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Silent coup: How corporations overthrew democracy – book review

Counterfire | 31 August 2023

Silent coup: How corporations overthrew democracy – book review

by Reece Goscinski

This informative investigation of how corporations use international legal structures to exploit the world needs the context of a wider political analysis, argues Reece Goscinski.

The threat to democracy has evolved into a growing concern internationally. While Western news outlets and online circles have predominantly concentrated on the intervention of competing global powers in national political processes, Provost and Kennard redirect their attention towards the utilisation of the globalised political and legal system by international corporations to assert power and accrue profits.

Endorsed by figures such as Varoufakis and Chomsky, Silent Coup is written as a narrative piece of investigative journalism. Both Provost and Kennard are members of the Centre for International Journalism and Kennard’s Declassified UK regularly delves into British foreign policy. This journalistic background allows the authors to dramatise the highs and lows of their investigation journey, whilst also delving into case studies illustrating a twenty-first-century corporate dystopia. The book highlights issues of corporate justice, welfare, territories, and armies operating on a global scale on behalf of these corporations.

A corporate dystopia

The book initially spotlights a questionable international legal system exerting influence over the policies of developing states. When local communities in El Salvador voiced opposition to the establishment of a goldmine, citing worries about water contamination and usage, the Salvadorian government responded by preventing the mine’s operation in line with its environmental policies. In reaction, Pacific Rim, the company behind the mine, which was later acquired by the conglomerate OceanaGold, tried to sue the Salvadorian government for a hypothetical loss of profits (pp.10-11). Between 2009 and 2014, the authors find Pacific Rim had hired professional influencers from the neighbourhood, and spent $300,000 lobbying the US government on the development of the mine (p.19). While El Salvador did win its case against the company by 2016, OceanaGold was ordered to pay $8 million. However, El Salvador’s defence had cost $12 million, leaving the government $4 million out of pocket (p.18).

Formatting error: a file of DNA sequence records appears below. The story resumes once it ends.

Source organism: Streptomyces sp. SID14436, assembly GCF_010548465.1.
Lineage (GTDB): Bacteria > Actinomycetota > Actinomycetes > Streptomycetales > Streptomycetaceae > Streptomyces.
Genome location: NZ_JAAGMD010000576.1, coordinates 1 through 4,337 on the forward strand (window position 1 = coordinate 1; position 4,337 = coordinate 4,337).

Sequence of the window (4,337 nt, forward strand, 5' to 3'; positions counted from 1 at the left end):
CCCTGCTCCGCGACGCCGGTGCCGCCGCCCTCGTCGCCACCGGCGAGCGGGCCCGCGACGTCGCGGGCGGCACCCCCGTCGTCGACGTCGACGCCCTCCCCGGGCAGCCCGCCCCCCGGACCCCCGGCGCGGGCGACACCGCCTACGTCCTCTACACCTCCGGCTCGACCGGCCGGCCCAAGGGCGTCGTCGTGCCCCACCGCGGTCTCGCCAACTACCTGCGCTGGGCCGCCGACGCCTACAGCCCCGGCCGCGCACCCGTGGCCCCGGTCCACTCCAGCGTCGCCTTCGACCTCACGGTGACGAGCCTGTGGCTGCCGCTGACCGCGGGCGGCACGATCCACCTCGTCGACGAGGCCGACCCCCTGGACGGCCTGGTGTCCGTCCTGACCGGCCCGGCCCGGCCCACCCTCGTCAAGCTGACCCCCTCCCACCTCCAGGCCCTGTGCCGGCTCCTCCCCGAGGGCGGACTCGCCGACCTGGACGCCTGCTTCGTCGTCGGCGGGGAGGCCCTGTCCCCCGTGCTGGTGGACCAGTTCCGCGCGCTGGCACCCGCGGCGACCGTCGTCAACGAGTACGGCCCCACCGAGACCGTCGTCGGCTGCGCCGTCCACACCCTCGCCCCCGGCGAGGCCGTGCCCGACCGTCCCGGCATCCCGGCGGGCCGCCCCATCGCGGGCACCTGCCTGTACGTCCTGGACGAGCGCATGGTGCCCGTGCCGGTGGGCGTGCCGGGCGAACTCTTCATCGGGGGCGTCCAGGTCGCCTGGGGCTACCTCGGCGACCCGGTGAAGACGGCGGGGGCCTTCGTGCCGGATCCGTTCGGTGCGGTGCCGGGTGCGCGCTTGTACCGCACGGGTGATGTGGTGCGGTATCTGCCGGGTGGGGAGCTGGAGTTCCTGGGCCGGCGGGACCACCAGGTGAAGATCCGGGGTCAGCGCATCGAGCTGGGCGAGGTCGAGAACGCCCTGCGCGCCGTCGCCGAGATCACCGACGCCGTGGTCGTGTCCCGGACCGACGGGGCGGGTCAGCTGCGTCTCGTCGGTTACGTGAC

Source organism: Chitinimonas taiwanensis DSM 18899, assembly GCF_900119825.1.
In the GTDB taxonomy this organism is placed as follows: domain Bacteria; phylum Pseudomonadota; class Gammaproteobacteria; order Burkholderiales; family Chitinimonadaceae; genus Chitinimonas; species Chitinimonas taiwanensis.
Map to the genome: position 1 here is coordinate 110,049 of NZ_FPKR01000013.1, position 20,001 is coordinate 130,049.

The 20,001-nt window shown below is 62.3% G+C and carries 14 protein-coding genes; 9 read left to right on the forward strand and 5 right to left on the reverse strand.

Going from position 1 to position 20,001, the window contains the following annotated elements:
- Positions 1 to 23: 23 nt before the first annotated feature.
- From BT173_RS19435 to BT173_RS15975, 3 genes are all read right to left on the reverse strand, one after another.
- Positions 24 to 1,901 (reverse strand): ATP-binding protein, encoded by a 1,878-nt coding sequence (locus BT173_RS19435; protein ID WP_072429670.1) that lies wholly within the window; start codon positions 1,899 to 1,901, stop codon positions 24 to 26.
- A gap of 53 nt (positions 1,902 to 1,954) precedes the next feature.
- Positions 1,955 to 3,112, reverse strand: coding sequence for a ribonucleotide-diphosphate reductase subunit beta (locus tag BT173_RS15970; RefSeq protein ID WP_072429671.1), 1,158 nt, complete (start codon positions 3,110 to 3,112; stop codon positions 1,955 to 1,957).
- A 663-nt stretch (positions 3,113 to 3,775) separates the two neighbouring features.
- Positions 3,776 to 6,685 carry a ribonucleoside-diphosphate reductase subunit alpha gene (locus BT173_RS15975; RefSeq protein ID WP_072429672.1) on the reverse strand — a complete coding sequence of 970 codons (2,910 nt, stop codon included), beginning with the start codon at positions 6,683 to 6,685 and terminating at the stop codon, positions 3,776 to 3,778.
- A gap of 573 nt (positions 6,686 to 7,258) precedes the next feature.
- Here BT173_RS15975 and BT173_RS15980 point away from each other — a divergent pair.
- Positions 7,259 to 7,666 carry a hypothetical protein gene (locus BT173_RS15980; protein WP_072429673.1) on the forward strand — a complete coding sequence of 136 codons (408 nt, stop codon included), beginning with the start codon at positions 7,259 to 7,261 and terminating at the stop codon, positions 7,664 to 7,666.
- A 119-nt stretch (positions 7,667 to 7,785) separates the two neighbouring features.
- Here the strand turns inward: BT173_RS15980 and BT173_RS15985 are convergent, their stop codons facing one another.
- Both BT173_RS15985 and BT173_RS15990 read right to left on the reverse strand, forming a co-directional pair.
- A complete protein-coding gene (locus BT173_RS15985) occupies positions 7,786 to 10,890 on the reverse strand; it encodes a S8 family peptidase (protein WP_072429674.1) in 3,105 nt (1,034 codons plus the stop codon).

The case of El Salvador takes Provost and Kennard down a rabbit hole as they cover the existence of the International Centre for the Settlement of Investment Disputes (ICSID), a subsidiary of the World Bank established in international treaties to safeguard foreign investment (p.21). As their investigation progresses, they unearth instances of corporations attempting to overturn government legislation and environmental policies in the UK (pp.50-7), Germany (p.49), and France (pp.50-7) through the ICSID. Amidst these legal challenges, the book reveals that US firms (20%) and UK firms (8%) had made the most use of ICISD mechanisms, with Eastern Europe and Central Asia being hit with the most claims (p.58).

Whilst ICSID was one part of the puzzle, another area the book identifies as solidifying corporate power is the international-aid model. Provost and Kennard navigate through the intertwining of Non-Profit Organisations (NGOs), charities, and corporations, such as partnerships between Save the Children and GlaxoSmithKline (pp.87-8). The authors argue that this model has resulted in an international aid system which privileges private profit over charitable outcomes.

Additionally, the authors investigate special economic zones (SEZs) designed to tackle poverty in specific regions. However, this has resulted in corporations benefiting from preferential conditions and weak labour rights, as the book explores in the case of China (pp.116-23). This in turn has led to the creation of ‘corporate armies’ employed on behalf of corporations to intimidate local opposition, such as in the case of Honduras (pp.185-8).

A twenty-first-century imperialism

Silent Coup presents intriguing case studies that illuminate the Kafkaesque nature of an international system attempting to subvert democratic processes globally. The book utilises statistics, testimonials, and legal documents to contrast the professed intentions of international organisations with their actual actions.

However, the book does lack a political framework in which to interpret the findings. Whilst imperialism is mentioned within the book and testimonials, and some passages hint towards the currently popular ‘techno-feudalism’ analysis, the authors arrive at the conclusion that the power of good journalism will restore democracy (pp.221-2).

The book’s narrative structure is also distracting from the authors’ arguments. In certain passages, the exposure of the silent coup is sidetracked by diary-like reflections on the information-gathering process.

When Silent Coup’s findings are situated within a broader political analysis, it becomes evident how these international networks give rise to a twenty-first-century imperialism or neo-colonialism: developing nations are exploited by private organisations operating within the international political framework. This results in increased competition between states, such as the USA, China, and Russia as they scramble for hegemonic dominance. As such, for socialists, this book proves useful in illuminating the intricacies of contemporary imperialism, but it offers limited insights into broader analysis or potential solutions.

 source: Counterfire